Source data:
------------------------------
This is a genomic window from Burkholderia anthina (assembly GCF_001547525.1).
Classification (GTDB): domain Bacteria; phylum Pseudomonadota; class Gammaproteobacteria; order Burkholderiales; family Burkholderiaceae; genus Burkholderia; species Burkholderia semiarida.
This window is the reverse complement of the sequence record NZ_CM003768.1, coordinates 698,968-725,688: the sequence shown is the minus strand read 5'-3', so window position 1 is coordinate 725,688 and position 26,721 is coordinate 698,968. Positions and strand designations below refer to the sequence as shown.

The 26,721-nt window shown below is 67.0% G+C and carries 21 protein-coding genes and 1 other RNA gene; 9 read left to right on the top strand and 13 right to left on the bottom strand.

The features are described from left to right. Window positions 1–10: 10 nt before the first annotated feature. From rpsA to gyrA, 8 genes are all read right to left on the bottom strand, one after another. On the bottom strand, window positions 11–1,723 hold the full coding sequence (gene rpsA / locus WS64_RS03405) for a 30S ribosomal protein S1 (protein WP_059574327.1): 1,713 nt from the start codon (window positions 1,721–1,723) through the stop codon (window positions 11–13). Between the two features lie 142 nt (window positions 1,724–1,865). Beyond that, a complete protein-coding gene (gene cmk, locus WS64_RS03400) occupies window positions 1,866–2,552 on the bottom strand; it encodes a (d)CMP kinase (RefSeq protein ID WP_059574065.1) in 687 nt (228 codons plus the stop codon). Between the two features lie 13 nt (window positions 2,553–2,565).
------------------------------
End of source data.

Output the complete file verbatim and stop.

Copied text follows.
This is a genomic window from Burkholderia anthina (assembly GCF_001547525.1).
Classification (GTDB): domain Bacteria; phylum Pseudomonadota; class Gammaproteobacteria; order Burkholderiales; family Burkholderiaceae; genus Burkholderia; species Burkholderia semiarida.
This window is the reverse complement of the sequence record NZ_CM003768.1, coordinates 698,968-725,688: the sequence shown is the minus strand read 5'-3', so window position 1 is coordinate 725,688 and position 26,721 is coordinate 698,968. Positions and strand designations below refer to the sequence as shown.

The 26,721-nt window shown below is 67.0% G+C and carries 21 protein-coding genes and 1 other RNA gene; 9 read left to right on the top strand and 13 right to left on the bottom strand.

The features are described from left to right. Window positions 1–10: 10 nt before the first annotated feature. From rpsA to gyrA, 8 genes are all read right to left on the bottom strand, one after another. On the bottom strand, window positions 11–1,723 hold the full coding sequence (gene rpsA / locus WS64_RS03405) for a 30S ribosomal protein S1 (protein WP_059574327.1): 1,713 nt from the start codon (window positions 1,721–1,723) through the stop codon (window positions 11–13). Between the two features lie 142 nt (window positions 1,724–1,865). Beyond that, a complete protein-coding gene (gene cmk, locus WS64_RS03400) occupies window positions 1,866–2,552 on the bottom strand; it encodes a (d)CMP kinase (RefSeq protein ID WP_059574065.1) in 687 nt (228 codons plus the stop codon). Between the two features lie 13 nt (window positions 2,553–2,565).